CEOs who act morally are not only good role models for employees, they also pave the way for greater financial turnout, and contribute to a company cultures that help businesses stay out of trouble.
PwC’s global strategy consulting team Strategy& released the 2016 CEO Success study, which took a look at 2,500 of the biggest public companies internationally.
The study found that a whopping 36% jump in worldwide CEO firings over ethics violations. The percentage of CEOs fired for wrongdoing increased from 3.9% between 2007 to 2011 to 5.3% from 2012 to 2016.
The litany of extreme CEO wrongdoing — and how to stop it
What do CEOs get dismissed for? There’s a long list of reasons, all of which are pretty extreme: fraud, bribery, insider trading, sexual indiscretions, inflated resumés and flawed responses to environmental disasters.
But more of those leaders are getting found out —and fired.
PwC attributed five factors to CEOs being held liable for their actions: decreased faith in big companies and CEOs since the financial crisis in 2007-2008; the Great Recession and the aftermath, which has made people more sensitive to financial issues; a jump in digital correspondence (where evidence can be documented); laws resulting from major events; the idea that working abroad and using production processes that involve other nations can pose increased risk of ethical violations and the never-ending cycle of news.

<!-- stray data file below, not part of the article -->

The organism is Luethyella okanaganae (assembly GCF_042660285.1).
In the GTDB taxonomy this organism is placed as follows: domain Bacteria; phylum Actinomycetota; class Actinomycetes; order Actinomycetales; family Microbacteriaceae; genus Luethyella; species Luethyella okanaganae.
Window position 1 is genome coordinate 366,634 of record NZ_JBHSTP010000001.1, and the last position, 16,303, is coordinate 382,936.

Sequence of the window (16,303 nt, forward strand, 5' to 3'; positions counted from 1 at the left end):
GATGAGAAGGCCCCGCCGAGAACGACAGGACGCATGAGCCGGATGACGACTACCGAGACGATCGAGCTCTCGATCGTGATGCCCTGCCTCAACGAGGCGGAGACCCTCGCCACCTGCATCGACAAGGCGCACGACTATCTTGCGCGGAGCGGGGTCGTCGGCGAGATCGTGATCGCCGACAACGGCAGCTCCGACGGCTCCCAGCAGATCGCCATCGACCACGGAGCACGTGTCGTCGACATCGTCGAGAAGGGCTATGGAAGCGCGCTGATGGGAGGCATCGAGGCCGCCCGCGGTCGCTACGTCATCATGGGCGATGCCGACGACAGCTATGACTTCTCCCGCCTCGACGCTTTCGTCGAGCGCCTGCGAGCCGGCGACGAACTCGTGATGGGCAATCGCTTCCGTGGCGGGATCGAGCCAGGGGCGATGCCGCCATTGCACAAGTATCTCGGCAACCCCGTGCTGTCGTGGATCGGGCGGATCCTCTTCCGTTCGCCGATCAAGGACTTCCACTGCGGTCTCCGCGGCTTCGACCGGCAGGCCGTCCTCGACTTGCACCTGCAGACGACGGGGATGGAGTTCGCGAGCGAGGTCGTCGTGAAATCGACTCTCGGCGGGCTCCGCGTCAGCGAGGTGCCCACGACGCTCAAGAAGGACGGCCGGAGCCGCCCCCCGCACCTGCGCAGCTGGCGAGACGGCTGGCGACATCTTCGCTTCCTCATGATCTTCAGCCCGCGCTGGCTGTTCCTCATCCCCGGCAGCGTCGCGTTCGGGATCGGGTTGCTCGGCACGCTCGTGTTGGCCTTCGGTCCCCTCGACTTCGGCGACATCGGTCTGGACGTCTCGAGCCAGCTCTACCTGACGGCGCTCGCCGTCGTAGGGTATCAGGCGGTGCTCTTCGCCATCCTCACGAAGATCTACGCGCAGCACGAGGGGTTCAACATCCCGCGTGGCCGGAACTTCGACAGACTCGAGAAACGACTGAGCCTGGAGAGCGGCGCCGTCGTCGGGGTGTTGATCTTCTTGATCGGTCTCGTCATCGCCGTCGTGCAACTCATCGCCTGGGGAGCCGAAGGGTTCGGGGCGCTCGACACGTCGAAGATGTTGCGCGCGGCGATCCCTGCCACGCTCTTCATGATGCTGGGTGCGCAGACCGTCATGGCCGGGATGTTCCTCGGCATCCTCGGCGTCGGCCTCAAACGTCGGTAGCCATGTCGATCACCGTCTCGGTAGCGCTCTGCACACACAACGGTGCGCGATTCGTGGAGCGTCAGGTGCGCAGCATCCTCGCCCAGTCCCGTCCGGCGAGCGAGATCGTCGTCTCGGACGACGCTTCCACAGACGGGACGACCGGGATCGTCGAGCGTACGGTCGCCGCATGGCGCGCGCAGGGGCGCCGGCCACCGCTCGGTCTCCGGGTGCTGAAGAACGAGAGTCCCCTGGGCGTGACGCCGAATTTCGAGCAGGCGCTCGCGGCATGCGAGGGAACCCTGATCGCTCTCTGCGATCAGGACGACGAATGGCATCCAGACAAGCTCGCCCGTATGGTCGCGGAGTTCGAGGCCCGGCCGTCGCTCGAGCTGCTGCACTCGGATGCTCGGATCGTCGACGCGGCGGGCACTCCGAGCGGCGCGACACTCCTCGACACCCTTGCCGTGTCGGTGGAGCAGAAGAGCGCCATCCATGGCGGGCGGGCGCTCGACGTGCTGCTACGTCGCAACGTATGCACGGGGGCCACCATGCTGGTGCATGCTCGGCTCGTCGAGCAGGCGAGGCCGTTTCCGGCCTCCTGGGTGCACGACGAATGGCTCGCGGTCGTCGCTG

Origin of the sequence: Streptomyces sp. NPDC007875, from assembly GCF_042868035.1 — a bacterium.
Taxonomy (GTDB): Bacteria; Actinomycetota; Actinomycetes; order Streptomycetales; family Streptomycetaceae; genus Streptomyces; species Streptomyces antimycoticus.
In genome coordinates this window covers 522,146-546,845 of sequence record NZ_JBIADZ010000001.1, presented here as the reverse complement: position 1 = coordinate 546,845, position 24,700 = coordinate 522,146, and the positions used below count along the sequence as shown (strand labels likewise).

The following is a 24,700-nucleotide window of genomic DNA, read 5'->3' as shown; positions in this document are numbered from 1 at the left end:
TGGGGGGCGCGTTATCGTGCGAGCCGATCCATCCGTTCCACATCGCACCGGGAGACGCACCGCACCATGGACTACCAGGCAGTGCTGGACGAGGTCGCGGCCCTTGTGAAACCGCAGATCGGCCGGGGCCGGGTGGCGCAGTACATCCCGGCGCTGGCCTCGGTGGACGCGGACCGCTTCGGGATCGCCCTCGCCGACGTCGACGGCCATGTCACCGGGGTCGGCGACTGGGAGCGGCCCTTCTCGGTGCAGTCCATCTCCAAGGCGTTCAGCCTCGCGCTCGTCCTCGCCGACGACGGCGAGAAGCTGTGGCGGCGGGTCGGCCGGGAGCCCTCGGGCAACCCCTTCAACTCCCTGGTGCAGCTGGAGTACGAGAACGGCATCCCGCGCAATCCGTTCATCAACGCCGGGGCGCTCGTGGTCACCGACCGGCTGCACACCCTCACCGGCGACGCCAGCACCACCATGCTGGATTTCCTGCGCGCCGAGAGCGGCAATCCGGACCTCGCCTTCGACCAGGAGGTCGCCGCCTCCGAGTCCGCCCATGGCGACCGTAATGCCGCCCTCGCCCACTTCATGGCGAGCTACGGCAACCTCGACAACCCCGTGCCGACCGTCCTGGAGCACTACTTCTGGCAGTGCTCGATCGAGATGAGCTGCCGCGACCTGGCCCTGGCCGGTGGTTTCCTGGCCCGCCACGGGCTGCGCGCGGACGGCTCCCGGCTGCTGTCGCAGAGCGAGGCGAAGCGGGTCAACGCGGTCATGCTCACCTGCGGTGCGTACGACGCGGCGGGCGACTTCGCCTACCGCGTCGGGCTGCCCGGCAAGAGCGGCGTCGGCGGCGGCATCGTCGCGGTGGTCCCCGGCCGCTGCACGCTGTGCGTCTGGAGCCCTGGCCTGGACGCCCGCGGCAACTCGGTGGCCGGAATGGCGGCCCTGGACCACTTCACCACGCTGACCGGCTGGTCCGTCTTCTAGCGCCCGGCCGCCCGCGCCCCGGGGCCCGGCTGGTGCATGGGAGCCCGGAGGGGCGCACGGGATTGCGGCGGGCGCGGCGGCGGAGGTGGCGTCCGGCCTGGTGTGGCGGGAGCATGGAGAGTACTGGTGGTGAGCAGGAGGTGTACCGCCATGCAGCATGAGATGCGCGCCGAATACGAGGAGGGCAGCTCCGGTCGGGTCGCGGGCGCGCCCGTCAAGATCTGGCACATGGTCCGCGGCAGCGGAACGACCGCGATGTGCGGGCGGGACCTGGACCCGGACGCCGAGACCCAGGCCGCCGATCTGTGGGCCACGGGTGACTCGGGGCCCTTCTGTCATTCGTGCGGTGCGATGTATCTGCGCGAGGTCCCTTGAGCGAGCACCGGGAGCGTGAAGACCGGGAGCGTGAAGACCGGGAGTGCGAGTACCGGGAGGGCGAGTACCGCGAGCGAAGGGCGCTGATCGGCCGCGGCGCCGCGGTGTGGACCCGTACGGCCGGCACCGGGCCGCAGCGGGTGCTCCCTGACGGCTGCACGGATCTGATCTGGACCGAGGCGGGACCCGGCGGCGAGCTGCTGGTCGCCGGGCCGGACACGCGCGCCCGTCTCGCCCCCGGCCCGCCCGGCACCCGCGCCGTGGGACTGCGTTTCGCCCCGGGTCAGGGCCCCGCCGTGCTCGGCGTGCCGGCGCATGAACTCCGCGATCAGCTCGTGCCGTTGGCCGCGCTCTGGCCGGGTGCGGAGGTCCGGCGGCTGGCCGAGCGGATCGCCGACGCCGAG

There are easy ways for companies to avoid moral offenses, PwC said. They include emphasizing integrity so workers don’t violate policies, and making sure that company benchmarks for performance aren’t easily gamed.
Have big companies gone off the ethical deep end?
But the researchers claim not to have an answer to that question based on the findings.
“Our data cannot show — and perhaps no data could — whether there’s more wrongdoing at large corporations today than in the past. However, we doubt that’s the case, based on our own experience working with hundreds of companies over many years. In fact, our data shows that companies are continuing to improve both their processes for choosing and replacing CEOs and their leadership governance practices — especially in developed countries,” the study says.
The benefits of being an ethical leader
When CEOs act in the best interest of employees, they may reap the benefits in terms of both money and employees feeling more connected to their work.
In a 2015 interview with the Harvard Business Review, Fred Kiel, author of the book Return on Character: The Real Reason Leaders and Their Companies Win, talked about the results of his study as described in the text.
The research reportedly included “more than 100 CEOs and 8,000 hours employee observations” of them.
“We found that strong-character leaders contributed an amazing almost five times bottom line profitability as do the weak character leaders. And they enjoy a much higher level of workforce engagement, about 26% higher. And they also have a significant impact on reducing corporate risk to the company,” Kiel told the Harvard Business Review.
The upshot: Acting morally at large company benefits more than just the CEO— it can have a major impact on the financial stability of the business.